Todd Tobias ~ Gila Man

gila-man-cover-artHidden Shoal and Tiny Room Records promise a “psychedelic sci-fi western adventure”, and that’s what they deliver.  Arriving at around the same time as HBO’s remake of Westworld, the timing couldn’t be better.

The album starts with electronic horse trotting, and proceeds to run through a variety of styles, referencing everything from Morricone to Wakeman.  At times, the tracks shift mid-piece; “Race to the Barrens” starts off sounding like a large band of outlaws and ends up like a small family of snakes.  But whenever the timbres turn foreboding, Chloe March’s wordless vocals center the listener like a comfortable couch.  “Howler’s Hill” seems to launch into space, or at least the space one might encounter in “Cowboys and Aliens”, the clash apparent in the jangly guitars and theremin-esque vox.  When the dark chants crash into a whirlpool of galactic wind, the album’s hybrid nature is exposed.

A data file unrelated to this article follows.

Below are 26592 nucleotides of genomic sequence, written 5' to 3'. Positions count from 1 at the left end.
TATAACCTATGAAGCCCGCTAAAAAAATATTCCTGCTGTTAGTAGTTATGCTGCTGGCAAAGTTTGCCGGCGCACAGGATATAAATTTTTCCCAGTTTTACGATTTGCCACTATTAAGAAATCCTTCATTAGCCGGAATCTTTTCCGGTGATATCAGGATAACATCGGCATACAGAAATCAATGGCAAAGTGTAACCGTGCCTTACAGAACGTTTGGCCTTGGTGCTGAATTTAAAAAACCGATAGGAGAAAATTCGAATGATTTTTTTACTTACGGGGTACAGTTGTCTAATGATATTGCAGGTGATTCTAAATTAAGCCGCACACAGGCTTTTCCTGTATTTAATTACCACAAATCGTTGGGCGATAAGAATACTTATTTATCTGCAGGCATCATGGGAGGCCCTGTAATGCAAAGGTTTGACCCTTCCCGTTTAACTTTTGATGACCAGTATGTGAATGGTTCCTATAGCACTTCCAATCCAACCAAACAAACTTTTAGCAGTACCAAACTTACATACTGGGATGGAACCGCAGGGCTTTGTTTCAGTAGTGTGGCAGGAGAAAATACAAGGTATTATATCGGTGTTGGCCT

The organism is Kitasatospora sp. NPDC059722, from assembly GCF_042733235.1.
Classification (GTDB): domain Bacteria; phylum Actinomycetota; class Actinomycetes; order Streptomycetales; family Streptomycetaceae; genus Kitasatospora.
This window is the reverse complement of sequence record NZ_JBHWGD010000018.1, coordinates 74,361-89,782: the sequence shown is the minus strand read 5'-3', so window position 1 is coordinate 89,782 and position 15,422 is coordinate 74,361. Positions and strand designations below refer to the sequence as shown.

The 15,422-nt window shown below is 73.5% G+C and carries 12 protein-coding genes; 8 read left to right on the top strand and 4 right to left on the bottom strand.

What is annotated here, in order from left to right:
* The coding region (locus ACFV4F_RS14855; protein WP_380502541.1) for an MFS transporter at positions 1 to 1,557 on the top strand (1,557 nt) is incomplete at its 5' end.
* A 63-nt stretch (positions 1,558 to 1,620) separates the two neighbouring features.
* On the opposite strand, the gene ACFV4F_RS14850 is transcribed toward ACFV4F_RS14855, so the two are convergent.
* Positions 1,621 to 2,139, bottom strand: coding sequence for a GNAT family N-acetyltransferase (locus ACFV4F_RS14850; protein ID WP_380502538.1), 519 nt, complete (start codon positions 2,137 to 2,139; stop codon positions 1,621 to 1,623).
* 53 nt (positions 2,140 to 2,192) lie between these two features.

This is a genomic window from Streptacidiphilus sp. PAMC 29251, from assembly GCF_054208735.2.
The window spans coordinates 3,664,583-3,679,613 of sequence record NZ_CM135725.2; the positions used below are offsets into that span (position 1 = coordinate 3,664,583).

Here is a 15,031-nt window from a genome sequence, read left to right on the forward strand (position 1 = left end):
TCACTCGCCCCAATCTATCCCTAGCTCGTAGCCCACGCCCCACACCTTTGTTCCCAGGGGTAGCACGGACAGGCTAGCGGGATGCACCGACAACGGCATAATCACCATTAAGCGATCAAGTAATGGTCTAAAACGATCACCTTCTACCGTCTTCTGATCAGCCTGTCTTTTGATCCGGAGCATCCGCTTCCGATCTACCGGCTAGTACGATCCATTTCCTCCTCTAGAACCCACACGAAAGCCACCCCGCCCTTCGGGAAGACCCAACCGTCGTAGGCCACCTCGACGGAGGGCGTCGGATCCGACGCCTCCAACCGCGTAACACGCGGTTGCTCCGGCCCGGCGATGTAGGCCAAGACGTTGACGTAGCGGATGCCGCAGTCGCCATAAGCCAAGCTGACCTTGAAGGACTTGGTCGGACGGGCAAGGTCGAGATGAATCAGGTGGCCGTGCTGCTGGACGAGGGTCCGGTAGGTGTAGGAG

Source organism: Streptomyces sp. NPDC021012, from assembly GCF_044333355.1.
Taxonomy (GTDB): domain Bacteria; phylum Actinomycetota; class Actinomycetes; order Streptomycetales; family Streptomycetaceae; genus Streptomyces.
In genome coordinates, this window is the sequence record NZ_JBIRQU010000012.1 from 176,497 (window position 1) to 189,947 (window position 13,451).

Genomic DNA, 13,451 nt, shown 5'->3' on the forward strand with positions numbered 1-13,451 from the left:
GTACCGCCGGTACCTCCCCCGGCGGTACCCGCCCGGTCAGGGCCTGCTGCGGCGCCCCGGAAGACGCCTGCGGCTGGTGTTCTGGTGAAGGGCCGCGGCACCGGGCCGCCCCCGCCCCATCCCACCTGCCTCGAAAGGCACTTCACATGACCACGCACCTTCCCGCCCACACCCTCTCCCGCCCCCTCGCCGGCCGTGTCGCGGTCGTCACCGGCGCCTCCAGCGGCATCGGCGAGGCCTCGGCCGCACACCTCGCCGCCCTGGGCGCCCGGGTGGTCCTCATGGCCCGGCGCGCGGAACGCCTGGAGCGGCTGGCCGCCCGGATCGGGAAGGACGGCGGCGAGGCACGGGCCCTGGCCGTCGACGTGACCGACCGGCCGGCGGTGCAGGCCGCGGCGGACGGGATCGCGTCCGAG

Todd Tobias seems to be having a lot of fun on this album, playing all of the instruments and exposing a love for classic B movies of multiple genres.  One imagines a childhood sprawled in front of a cathode tube TV, popcorn in one hand, pop gun in another.  Some of the tracks are mere sketches, shorter than a commercial break, but each manages to contribute a mood: for example, the attacking percussion of “Talon” tumbling into the hypno-ray opening of “Doctor of Mars”.  There’s even time for an excursion into ambience, the wisely-titled “Mirage”, which shimmers like a heat puddle in the noonday sun.

Yet more than anything, the album is about action.  As the distorted bells toll on “Dowser’s Leap”, one imagines the townspeople gathering to witness the final shootout.  After vanquishing the enemy and returning to his original trot pace for the closer, Tobias blasts off on his supercharged, bionic horse.  Shane!  Come back!  But it’s too late; he’s already left orbit.  (Richard Allen)

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